How to Reform Brazil’s Freedom of Information Regime

Ten years ago, Brazil enacted its Access to Information Law, which implements the constitutional guarantee of the right to information. Under the law, certain government data must be proactively disclosed, and other information must be provided upon the request of a member of the public, without the requester needing to show any special reason or justification. This law was supplemented with the enactment, last March, of the Digital Government Law, which streamlines the procedures for information requests, clarifies the government’s obligations to provide information in an open format that fulfills completeness, quality, and integrity requirements, and includes a non-exhaustive list of data that must be disclosed.

These laws, like other freedom of information laws, are intended to make government more responsive and accountable and to help fight corruption by making it easier for citizens, journalists, advocacy groups, and prosecutors to scrutinize and analyze government information for evidence of suspicious activity. But while the laws are very detailed about the rules for disclosing information upon request, the law’s provisions on proactive disclosure are not sufficiently specific or effective. And proactive disclosure is quite important. After all, while the right to request information is helpful to those who want to investigate a specific event, the proactive disclosure of data—for example, with respect to public expenditure, public procurement processes, and public contracts—may raise “red flags” that can spur more in-depth investigations.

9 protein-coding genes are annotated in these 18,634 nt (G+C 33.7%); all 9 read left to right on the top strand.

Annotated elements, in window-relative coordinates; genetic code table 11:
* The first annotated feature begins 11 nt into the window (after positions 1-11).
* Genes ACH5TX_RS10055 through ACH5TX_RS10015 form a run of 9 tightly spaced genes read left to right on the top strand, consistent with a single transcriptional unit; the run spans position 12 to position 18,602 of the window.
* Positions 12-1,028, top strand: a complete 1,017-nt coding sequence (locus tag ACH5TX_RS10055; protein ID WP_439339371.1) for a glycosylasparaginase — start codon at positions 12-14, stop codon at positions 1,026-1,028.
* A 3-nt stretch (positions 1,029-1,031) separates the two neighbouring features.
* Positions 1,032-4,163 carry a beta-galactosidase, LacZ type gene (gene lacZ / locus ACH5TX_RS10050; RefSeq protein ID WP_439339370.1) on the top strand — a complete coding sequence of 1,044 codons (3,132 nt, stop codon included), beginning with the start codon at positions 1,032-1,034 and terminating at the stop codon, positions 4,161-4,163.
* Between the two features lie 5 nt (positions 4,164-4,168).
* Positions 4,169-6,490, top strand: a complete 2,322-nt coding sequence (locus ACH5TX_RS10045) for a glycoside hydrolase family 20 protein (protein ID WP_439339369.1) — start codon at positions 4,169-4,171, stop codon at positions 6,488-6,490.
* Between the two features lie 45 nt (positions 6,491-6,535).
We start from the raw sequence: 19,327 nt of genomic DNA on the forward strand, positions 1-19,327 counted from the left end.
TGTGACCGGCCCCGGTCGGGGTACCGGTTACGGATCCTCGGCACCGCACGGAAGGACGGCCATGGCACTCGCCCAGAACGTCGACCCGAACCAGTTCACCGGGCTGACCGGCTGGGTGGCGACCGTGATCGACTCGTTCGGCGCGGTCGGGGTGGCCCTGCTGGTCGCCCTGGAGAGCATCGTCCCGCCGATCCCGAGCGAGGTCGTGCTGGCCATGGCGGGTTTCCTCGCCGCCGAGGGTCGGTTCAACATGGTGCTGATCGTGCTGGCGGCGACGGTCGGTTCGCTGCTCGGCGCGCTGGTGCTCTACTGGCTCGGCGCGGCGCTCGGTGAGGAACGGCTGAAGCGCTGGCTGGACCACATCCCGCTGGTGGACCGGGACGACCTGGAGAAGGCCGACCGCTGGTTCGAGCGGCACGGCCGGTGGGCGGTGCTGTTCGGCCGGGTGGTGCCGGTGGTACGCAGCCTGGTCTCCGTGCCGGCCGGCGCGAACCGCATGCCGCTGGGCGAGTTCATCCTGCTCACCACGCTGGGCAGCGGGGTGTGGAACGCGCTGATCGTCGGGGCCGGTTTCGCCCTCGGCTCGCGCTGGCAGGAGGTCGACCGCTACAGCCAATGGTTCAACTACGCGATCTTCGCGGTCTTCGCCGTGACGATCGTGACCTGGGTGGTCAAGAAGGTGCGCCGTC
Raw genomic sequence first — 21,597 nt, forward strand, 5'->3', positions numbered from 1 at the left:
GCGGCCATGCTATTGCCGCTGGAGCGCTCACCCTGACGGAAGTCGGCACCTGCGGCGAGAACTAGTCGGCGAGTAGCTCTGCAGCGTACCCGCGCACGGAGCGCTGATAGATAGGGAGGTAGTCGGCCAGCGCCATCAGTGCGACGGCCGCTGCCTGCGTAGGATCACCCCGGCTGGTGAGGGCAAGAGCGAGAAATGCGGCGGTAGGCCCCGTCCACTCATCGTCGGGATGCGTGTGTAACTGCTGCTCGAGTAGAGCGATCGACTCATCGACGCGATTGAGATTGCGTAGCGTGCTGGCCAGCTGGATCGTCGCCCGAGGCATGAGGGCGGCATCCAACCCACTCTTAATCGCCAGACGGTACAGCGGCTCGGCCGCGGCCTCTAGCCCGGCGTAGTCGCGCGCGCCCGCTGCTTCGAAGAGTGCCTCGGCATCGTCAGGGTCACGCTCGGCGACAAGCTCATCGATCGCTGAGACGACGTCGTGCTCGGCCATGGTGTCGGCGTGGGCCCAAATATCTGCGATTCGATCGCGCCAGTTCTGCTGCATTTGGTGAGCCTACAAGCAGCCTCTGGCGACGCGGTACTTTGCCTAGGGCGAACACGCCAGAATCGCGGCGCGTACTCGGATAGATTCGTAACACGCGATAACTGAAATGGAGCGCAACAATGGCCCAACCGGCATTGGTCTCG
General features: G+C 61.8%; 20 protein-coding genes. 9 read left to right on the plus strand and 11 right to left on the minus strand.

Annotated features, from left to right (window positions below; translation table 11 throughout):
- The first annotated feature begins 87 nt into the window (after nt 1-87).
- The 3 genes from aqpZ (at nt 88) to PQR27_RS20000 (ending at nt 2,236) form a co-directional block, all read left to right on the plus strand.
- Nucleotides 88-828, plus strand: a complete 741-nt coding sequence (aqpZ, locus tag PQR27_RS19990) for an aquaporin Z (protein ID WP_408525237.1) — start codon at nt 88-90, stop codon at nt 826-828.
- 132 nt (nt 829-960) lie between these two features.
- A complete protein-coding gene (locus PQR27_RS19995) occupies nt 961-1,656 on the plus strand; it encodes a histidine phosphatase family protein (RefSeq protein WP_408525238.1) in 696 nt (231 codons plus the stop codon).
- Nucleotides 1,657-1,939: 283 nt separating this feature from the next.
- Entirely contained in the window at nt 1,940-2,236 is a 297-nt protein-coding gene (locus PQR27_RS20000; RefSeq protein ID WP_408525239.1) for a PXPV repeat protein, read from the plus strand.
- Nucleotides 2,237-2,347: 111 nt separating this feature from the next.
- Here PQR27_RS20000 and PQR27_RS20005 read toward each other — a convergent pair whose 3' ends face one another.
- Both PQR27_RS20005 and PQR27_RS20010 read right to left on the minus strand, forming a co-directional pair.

There are three deficiencies in particular that should be remedied, so that Brazil’s freedom of information laws can be effective in ensuring the sorts of proactive information disclosure that can foster transparency and detect or deter corruption:

  • First, although the laws require that the government publish information on online platforms that are reliable, trustworthy, and readily accessible, there is no mechanism or procedure to assure that public officers will observe these requirements. One would hope that we could take for granted that the data published by the government on its websites would be accurate and accessible, but this is not always the case. Consider, for example, the recent “condensed milk scandal”: A news agency reported, based on an examination of a government procurement website, that the Brazilian federal government had spent more than R$15 million (almost US$3 million) on condensed milk for the President and his close staff—an outrageous expenditure corresponding to roughly 7,200 cans of condensed milk per day. After a public outcry and demand for further inquiry, the government claimed that the information previously on the site was an error, and that in fact total expenditure on condensed milk was only R$2.5 million, and was for all federal government departments including the armed forces. Even after this clarification, journalists reported that the official website gave different and inconsistent figures depending on how one searched. Although this could be seen as an isolated incident, it suggests reason for concern regarding the accuracy, reliability, and openness of the data disclosed by the government. To remedy this deficiency, Brazil should put an independent agency in charge of periodically evaluating the accuracy of the information disclosed on government websites, and sanctioning departments that fail to comply with the law.